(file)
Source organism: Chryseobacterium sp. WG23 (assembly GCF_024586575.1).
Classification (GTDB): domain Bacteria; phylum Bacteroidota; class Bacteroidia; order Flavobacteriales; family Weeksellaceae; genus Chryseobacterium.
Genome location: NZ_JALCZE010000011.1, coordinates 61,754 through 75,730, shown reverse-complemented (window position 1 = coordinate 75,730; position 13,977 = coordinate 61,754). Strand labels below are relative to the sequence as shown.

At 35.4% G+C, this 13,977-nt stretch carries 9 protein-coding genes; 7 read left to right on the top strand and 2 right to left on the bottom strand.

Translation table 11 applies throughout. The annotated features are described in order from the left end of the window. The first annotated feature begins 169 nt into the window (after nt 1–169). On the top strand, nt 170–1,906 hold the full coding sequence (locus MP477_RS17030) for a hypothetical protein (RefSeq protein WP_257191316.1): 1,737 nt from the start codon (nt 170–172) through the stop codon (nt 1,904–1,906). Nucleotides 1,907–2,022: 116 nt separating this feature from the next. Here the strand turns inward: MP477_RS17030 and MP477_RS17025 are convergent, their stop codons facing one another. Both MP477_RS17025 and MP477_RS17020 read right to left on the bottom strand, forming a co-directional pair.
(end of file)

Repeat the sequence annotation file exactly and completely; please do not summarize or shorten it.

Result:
Source organism: Chryseobacterium sp. WG23 (assembly GCF_024586575.1).
Classification (GTDB): domain Bacteria; phylum Bacteroidota; class Bacteroidia; order Flavobacteriales; family Weeksellaceae; genus Chryseobacterium.
Genome location: NZ_JALCZE010000011.1, coordinates 61,754 through 75,730, shown reverse-complemented (window position 1 = coordinate 75,730; position 13,977 = coordinate 61,754). Strand labels below are relative to the sequence as shown.

At 35.4% G+C, this 13,977-nt stretch carries 9 protein-coding genes; 7 read left to right on the top strand and 2 right to left on the bottom strand.

Translation table 11 applies throughout. The annotated features are described in order from the left end of the window. The first annotated feature begins 169 nt into the window (after nt 1–169). On the top strand, nt 170–1,906 hold the full coding sequence (locus MP477_RS17030) for a hypothetical protein (RefSeq protein WP_257191316.1): 1,737 nt from the start codon (nt 170–172) through the stop codon (nt 1,904–1,906). Nucleotides 1,907–2,022: 116 nt separating this feature from the next. Here the strand turns inward: MP477_RS17030 and MP477_RS17025 are convergent, their stop codons facing one another. Both MP477_RS17025 and MP477_RS17020 read right to left on the bottom strand, forming a co-directional pair.